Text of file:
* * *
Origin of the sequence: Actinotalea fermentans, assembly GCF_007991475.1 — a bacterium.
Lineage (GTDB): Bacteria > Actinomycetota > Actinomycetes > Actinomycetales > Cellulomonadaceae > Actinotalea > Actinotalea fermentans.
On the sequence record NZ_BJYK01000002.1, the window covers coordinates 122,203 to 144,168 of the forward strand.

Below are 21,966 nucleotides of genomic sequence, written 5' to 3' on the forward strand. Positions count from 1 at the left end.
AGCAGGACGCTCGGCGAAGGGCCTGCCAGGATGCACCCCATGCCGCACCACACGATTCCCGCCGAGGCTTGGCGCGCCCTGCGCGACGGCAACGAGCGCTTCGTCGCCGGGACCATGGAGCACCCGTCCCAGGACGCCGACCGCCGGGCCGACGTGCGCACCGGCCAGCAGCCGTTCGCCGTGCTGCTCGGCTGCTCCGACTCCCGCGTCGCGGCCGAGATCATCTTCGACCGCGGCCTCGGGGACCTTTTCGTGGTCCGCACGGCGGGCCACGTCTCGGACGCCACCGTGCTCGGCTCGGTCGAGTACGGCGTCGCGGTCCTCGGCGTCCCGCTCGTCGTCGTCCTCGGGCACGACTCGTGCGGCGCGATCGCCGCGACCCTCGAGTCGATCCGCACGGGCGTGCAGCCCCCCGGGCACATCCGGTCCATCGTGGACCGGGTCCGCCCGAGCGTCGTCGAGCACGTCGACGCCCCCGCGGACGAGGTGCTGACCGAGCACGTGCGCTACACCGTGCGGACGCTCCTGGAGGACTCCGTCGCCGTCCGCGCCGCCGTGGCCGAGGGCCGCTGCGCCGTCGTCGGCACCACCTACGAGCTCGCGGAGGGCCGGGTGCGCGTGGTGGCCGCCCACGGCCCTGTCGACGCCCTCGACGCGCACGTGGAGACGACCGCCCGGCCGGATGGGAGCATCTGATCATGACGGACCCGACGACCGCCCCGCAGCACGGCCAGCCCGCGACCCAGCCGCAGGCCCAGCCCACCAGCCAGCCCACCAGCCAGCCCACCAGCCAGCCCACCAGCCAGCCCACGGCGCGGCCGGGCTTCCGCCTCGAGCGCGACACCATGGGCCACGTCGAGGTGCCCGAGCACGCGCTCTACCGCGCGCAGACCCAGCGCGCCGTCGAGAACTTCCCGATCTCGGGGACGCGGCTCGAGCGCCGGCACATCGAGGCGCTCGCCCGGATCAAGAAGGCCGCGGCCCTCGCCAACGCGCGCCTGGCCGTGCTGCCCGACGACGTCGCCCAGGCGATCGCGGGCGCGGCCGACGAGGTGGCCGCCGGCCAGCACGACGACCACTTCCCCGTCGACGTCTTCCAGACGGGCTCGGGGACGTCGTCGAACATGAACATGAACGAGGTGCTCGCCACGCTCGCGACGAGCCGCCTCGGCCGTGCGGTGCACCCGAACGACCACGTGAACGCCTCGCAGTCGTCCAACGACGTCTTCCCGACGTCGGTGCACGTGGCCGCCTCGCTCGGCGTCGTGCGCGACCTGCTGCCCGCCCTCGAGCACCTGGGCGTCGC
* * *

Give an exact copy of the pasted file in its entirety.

Origin of the sequence: Actinotalea fermentans, assembly GCF_007991475.1 — a bacterium.
Lineage (GTDB): Bacteria > Actinomycetota > Actinomycetes > Actinomycetales > Cellulomonadaceae > Actinotalea > Actinotalea fermentans.
On the sequence record NZ_BJYK01000002.1, the window covers coordinates 122,203 to 144,168 of the forward strand.

Below are 21,966 nucleotides of genomic sequence, written 5' to 3' on the forward strand. Positions count from 1 at the left end.
AGCAGGACGCTCGGCGAAGGGCCTGCCAGGATGCACCCCATGCCGCACCACACGATTCCCGCCGAGGCTTGGCGCGCCCTGCGCGACGGCAACGAGCGCTTCGTCGCCGGGACCATGGAGCACCCGTCCCAGGACGCCGACCGCCGGGCCGACGTGCGCACCGGCCAGCAGCCGTTCGCCGTGCTGCTCGGCTGCTCCGACTCCCGCGTCGCGGCCGAGATCATCTTCGACCGCGGCCTCGGGGACCTTTTCGTGGTCCGCACGGCGGGCCACGTCTCGGACGCCACCGTGCTCGGCTCGGTCGAGTACGGCGTCGCGGTCCTCGGCGTCCCGCTCGTCGTCGTCCTCGGGCACGACTCGTGCGGCGCGATCGCCGCGACCCTCGAGTCGATCCGCACGGGCGTGCAGCCCCCCGGGCACATCCGGTCCATCGTGGACCGGGTCCGCCCGAGCGTCGTCGAGCACGTCGACGCCCCCGCGGACGAGGTGCTGACCGAGCACGTGCGCTACACCGTGCGGACGCTCCTGGAGGACTCCGTCGCCGTCCGCGCCGCCGTGGCCGAGGGCCGCTGCGCCGTCGTCGGCACCACCTACGAGCTCGCGGAGGGCCGGGTGCGCGTGGTGGCCGCCCACGGCCCTGTCGACGCCCTCGACGCGCACGTGGAGACGACCGCCCGGCCGGATGGGAGCATCTGATCATGACGGACCCGACGACCGCCCCGCAGCACGGCCAGCCCGCGACCCAGCCGCAGGCCCAGCCCACCAGCCAGCCCACCAGCCAGCCCACCAGCCAGCCCACCAGCCAGCCCACGGCGCGGCCGGGCTTCCGCCTCGAGCGCGACACCATGGGCCACGTCGAGGTGCCCGAGCACGCGCTCTACCGCGCGCAGACCCAGCGCGCCGTCGAGAACTTCCCGATCTCGGGGACGCGGCTCGAGCGCCGGCACATCGAGGCGCTCGCCCGGATCAAGAAGGCCGCGGCCCTCGCCAACGCGCGCCTGGCCGTGCTGCCCGACGACGTCGCCCAGGCGATCGCGGGCGCGGCCGACGAGGTGGCCGCCGGCCAGCACGACGACCACTTCCCCGTCGACGTCTTCCAGACGGGCTCGGGGACGTCGTCGAACATGAACATGAACGAGGTGCTCGCCACGCTCGCGACGAGCCGCCTCGGCCGTGCGGTGCACCCGAACGACCACGTGAACGCCTCGCAGTCGTCCAACGACGTCTTCCCGACGTCGGTGCACGTGGCCGCCTCGCTCGGCGTCGTGCGCGACCTGCTGCCCGCCCTCGAGCACCTGGGCGTCGC